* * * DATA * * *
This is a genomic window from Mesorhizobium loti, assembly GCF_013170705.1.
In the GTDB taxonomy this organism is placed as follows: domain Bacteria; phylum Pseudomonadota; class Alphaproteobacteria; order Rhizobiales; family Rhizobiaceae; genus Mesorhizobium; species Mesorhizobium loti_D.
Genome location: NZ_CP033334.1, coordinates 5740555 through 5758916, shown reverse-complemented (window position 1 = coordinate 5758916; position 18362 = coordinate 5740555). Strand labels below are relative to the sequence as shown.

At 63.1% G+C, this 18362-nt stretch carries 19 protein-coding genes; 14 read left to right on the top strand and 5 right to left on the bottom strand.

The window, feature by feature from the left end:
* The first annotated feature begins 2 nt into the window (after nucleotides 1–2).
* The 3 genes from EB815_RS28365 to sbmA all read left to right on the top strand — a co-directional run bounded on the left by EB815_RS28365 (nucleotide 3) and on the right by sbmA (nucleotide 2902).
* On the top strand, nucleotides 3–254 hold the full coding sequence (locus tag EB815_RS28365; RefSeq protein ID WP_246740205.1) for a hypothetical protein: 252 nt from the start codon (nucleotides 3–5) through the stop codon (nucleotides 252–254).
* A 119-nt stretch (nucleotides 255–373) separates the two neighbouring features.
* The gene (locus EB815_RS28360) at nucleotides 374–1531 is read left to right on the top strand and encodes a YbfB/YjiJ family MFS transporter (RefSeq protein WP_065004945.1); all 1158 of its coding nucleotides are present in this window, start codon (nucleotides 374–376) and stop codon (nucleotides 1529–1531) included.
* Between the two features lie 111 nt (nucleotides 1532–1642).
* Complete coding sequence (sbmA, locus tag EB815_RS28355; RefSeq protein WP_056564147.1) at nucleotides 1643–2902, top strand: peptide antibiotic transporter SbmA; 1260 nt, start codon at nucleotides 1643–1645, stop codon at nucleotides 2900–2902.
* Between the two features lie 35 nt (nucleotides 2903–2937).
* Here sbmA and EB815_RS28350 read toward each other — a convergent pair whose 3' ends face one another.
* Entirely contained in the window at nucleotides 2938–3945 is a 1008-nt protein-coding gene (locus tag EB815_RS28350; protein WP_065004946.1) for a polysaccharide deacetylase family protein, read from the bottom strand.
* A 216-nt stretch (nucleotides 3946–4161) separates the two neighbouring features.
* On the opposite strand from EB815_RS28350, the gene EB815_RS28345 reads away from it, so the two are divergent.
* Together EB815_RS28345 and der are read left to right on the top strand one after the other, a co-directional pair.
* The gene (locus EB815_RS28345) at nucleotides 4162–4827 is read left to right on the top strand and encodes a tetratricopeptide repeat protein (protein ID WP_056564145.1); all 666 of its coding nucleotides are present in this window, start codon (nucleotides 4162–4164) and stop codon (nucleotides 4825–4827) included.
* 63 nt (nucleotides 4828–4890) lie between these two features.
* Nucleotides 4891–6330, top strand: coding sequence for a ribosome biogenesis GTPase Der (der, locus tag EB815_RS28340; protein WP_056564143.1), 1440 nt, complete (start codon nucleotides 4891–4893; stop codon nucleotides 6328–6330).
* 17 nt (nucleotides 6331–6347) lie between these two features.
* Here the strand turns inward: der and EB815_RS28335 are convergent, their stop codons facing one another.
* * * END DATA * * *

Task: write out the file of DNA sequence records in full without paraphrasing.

This is a genomic window from Mesorhizobium loti, assembly GCF_013170705.1.
In the GTDB taxonomy this organism is placed as follows: domain Bacteria; phylum Pseudomonadota; class Alphaproteobacteria; order Rhizobiales; family Rhizobiaceae; genus Mesorhizobium; species Mesorhizobium loti_D.
Genome location: NZ_CP033334.1, coordinates 5740555 through 5758916, shown reverse-complemented (window position 1 = coordinate 5758916; position 18362 = coordinate 5740555). Strand labels below are relative to the sequence as shown.

At 63.1% G+C, this 18362-nt stretch carries 19 protein-coding genes; 14 read left to right on the top strand and 5 right to left on the bottom strand.

The window, feature by feature from the left end:
* The first annotated feature begins 2 nt into the window (after nucleotides 1–2).
* The 3 genes from EB815_RS28365 to sbmA all read left to right on the top strand — a co-directional run bounded on the left by EB815_RS28365 (nucleotide 3) and on the right by sbmA (nucleotide 2902).
* On the top strand, nucleotides 3–254 hold the full coding sequence (locus tag EB815_RS28365; RefSeq protein ID WP_246740205.1) for a hypothetical protein: 252 nt from the start codon (nucleotides 3–5) through the stop codon (nucleotides 252–254).
* A 119-nt stretch (nucleotides 255–373) separates the two neighbouring features.
* The gene (locus EB815_RS28360) at nucleotides 374–1531 is read left to right on the top strand and encodes a YbfB/YjiJ family MFS transporter (RefSeq protein WP_065004945.1); all 1158 of its coding nucleotides are present in this window, start codon (nucleotides 374–376) and stop codon (nucleotides 1529–1531) included.
* Between the two features lie 111 nt (nucleotides 1532–1642).
* Complete coding sequence (sbmA, locus tag EB815_RS28355; RefSeq protein WP_056564147.1) at nucleotides 1643–2902, top strand: peptide antibiotic transporter SbmA; 1260 nt, start codon at nucleotides 1643–1645, stop codon at nucleotides 2900–2902.
* Between the two features lie 35 nt (nucleotides 2903–2937).
* Here sbmA and EB815_RS28350 read toward each other — a convergent pair whose 3' ends face one another.
* Entirely contained in the window at nucleotides 2938–3945 is a 1008-nt protein-coding gene (locus tag EB815_RS28350; protein WP_065004946.1) for a polysaccharide deacetylase family protein, read from the bottom strand.
* A 216-nt stretch (nucleotides 3946–4161) separates the two neighbouring features.
* On the opposite strand from EB815_RS28350, the gene EB815_RS28345 reads away from it, so the two are divergent.
* Together EB815_RS28345 and der are read left to right on the top strand one after the other, a co-directional pair.
* The gene (locus EB815_RS28345) at nucleotides 4162–4827 is read left to right on the top strand and encodes a tetratricopeptide repeat protein (protein ID WP_056564145.1); all 666 of its coding nucleotides are present in this window, start codon (nucleotides 4162–4164) and stop codon (nucleotides 4825–4827) included.
* 63 nt (nucleotides 4828–4890) lie between these two features.
* Nucleotides 4891–6330, top strand: coding sequence for a ribosome biogenesis GTPase Der (der, locus tag EB815_RS28340; protein WP_056564143.1), 1440 nt, complete (start codon nucleotides 4891–4893; stop codon nucleotides 6328–6330).
* 17 nt (nucleotides 6331–6347) lie between these two features.
* Here the strand turns inward: der and EB815_RS28335 are convergent, their stop codons facing one another.